The number of women travelling to Britain for abortions has decreased for the fourteenth consecutive year according to official statistics released by the British Department of Health* today.
In 2015, 3,451 women travelled from Ireland to England and Wales to have an abortion, down from 3,735 in 2014. This represents a continual decline in the numbers since 2001 when the number of Irish abortions was at 6,673.
Pro-life supporters in Ireland have welcomed the decline, noting that is a positive development particularly when you take into account the serious adverse psychological effects of abortion for many women. All too often, these are simply swept under the carpet in public debate and this not only deprives post-abortive women of an opportunity to express their own sadness and be heard; it also means that women who may be considering an abortion do not get the chance to be fully informed of the risk that they are undergoing.
It is quite likely that the fact that the figures have fallen so much over recent years is due to the work done by Abortion Recovery groups and other courageous women who refuse to be put off by pro-choice groups and who speak out about their experiences of regret and trauma in the aftermath of abortion. Of course, pro-choice campaigners will not entertain this suggestion for a second but then they never acknowledge the heartbreaking stories of abortion regret, something which leaves many women feeling alone and abandoned when they discover that abortion is not the “solution” is was made out to be.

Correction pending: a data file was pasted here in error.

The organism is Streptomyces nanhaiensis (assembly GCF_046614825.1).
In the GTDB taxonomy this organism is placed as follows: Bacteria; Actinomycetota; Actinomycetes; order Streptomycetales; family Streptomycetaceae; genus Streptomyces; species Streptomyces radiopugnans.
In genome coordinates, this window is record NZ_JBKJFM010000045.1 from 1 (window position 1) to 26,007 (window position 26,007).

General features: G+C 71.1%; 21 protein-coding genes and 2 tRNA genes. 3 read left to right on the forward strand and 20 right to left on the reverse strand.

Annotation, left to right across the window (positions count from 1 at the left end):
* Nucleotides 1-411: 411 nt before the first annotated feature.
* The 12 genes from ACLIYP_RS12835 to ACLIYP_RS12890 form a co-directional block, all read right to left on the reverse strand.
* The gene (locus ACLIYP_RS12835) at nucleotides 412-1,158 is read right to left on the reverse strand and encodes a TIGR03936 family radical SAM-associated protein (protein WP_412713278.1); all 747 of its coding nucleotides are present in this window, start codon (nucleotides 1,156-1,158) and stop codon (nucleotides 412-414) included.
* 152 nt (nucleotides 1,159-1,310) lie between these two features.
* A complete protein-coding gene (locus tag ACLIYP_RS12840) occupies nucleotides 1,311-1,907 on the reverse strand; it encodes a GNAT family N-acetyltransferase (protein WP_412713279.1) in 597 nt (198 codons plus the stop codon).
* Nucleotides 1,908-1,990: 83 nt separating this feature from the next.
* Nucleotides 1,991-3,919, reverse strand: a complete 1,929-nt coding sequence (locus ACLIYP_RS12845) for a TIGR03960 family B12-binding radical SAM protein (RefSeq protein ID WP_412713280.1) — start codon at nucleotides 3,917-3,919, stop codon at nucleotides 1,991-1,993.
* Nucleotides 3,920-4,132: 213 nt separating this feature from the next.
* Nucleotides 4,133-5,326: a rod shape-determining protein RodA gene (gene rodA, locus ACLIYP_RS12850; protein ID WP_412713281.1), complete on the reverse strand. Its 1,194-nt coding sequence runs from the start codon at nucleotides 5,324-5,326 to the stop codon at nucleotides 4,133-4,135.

Whenever a decline in the number of women travelling is reported, pro-choice campaigners always suggest that this is down to the availability of abortion pills. But this doesn’t explain why the numbers of been falling for fourteen years straight which is far longer than the period of time that abortion pills have been readily available online.
At the same time, the number of politicians and campaigners in Ireland who recklessly and illegally imported abortion pills into Ireland in recent years as part of a publicity stunt have no credibility when it comes to talking about concern for women’s health in this regard. It is highly hypocritical and opportunistic to be raising concerns about accessing abortion pills online while refusing to condemn leading members of the pro-choice movement who illegally imported these drugs into Ireland, potentially putting the lives of women and babies at serious risk.
The release of the annual figures is a timely opportunity for everyone interested in this issue to re-focus our efforts on addressing the reasons why women in Ireland feel the need to resort to the tragedy of abortion. Addressing issues like accommodation, financial assistance, childcare provision and other supports are all things that the newly formed Government can do to help the figures fall still further and ensure that more and more women feel able to give birth to their baby in a society that welcomes them both.”
*Summary Abortion Statistics, England and Wales: 2015. Full report published by British Department of Health available here.